We found that CYP2B6 metaboliser genotype was strongly associated with weight gain over 48 weeks in the efavirenz arm: extensive metabolizers gained the most weight, whereas slow metabolizers lost weight. CYP2B6 extensive metabolizers in the efavirenz arm had similar weight gain to participants in the dolutegravir arm. These findings suggest that the greater weight gain reported on dolutegravir-based ART compared with efavirenz-based ART could be due to impaired weight gain in PLWH with CYP2B6 intermediate or slow metaboliser genotypes, who likely had increased efavirenz concentrations causing toxicity, rather than off target effects of dolutegravir affecting appetite or metabolism. There were striking sex differences in weight changes on ART: women gained more weight than men and CYP2B6 metabolizer genotype was associated with central and peripheral fat changes on DXA over 48 weeks in women but not in men.
Our finding that weight gain was similar in CYP2B6 extensive metabolizers in the efavirenz arm and the dolutegravir arm, with CYP2B6 intermediate and slow metabolizers gaining less weight, are consistent with an observational study of PLWH on efavirenz-based ART switching to InSTI-based ART: CYP2B6 slow and intermediate metabolizers gained more weight than CYP2B6 extensive metabolizers after switching [13]. The large weight gain differences observed between dolutegravir-based ART and efavirenz-based ART observed in the NAMSAL and ADVANCE studies could be explained by the higher prevalence of CYP2B6 slow metabolizers in people of African ancestry [17]. Our finding that baseline CD4 count and HIV-1 RNA were strongly associated with weight gain is in keeping with findings from a pooled analysis of 8 trials in ART-naive participants [1]. Our finding that women gained more weight on ART than men is well established [1, 18]. We also found that the trajectories of weight gain differed by sex, with women gaining weight linearly and men reaching a plateau, which is consistent with an observational cohort study showing that women gained weight linearly over 3.5 years whereas men gained weight linearly over 6–12 months, followed by more gradual weight gain [18].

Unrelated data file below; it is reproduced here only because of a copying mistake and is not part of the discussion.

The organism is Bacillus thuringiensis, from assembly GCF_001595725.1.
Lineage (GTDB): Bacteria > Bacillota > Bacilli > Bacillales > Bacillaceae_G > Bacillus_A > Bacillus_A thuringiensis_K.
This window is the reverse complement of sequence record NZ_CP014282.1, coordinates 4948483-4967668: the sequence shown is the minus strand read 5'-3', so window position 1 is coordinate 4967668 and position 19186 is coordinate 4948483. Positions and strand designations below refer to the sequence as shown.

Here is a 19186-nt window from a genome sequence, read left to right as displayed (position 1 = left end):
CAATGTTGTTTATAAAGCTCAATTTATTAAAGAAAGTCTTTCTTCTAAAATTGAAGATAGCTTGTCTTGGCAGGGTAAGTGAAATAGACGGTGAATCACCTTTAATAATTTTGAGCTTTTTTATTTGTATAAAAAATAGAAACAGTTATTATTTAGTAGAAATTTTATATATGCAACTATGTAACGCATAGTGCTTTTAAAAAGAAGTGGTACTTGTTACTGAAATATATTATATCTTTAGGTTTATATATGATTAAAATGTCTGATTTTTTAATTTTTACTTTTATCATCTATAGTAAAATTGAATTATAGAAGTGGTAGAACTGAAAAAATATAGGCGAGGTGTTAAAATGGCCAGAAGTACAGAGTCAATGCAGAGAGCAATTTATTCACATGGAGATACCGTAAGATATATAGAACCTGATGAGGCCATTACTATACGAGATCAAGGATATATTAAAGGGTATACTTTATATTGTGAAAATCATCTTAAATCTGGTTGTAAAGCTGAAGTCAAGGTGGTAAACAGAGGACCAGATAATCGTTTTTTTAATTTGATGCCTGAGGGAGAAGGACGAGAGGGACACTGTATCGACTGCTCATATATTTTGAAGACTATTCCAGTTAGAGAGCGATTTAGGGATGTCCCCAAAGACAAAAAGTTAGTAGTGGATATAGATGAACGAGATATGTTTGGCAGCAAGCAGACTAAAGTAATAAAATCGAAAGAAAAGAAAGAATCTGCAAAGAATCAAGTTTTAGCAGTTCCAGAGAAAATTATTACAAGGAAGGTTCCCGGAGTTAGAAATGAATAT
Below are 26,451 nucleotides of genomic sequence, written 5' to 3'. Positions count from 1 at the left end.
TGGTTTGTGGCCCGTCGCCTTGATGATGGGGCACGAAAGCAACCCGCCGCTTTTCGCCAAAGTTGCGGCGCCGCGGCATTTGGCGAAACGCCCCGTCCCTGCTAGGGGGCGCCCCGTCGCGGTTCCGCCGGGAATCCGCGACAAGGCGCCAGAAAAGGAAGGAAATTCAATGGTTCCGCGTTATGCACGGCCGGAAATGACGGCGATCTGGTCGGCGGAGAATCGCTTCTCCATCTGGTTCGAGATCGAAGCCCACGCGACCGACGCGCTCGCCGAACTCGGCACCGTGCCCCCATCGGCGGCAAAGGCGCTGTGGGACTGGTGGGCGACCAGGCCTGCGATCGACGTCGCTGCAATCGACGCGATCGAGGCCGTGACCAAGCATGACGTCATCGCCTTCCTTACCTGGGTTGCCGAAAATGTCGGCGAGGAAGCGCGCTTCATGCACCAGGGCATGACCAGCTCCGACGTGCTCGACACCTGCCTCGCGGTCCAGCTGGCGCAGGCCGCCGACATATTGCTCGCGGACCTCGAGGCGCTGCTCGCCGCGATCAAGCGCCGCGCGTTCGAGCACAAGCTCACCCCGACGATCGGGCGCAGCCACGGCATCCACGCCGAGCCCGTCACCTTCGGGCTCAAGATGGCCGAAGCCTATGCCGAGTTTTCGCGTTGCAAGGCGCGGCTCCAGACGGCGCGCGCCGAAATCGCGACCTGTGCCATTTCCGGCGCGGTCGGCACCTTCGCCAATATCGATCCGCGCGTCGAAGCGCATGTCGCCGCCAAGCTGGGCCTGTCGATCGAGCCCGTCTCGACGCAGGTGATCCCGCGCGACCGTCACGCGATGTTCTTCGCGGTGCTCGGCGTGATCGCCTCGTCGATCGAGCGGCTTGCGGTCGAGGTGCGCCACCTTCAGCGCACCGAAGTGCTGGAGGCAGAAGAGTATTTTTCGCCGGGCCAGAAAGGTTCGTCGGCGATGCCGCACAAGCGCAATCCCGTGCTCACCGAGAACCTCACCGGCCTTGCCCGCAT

Rates of virologic suppression were similar in all groups in our study (Supplementary Figure 5), so the weight differences we observed were not due to ART failure. We explored the possibility that impaired weight gain in participants in the efavirenz arm with loss-of-function polymorphisms in CYP2B6 could be explained by an increased incidence of self-reported treatment-emergent gastrointestinal or neuropsychiatric adverse events due to high efavirenz concentrations. Although we found a higher proportion of self-reported nausea and vomiting among CYP2B6 slow metabolizers, none of the selected treatment-emergent adverse events were significantly associated with weight change at week 48 on univariate linear regression.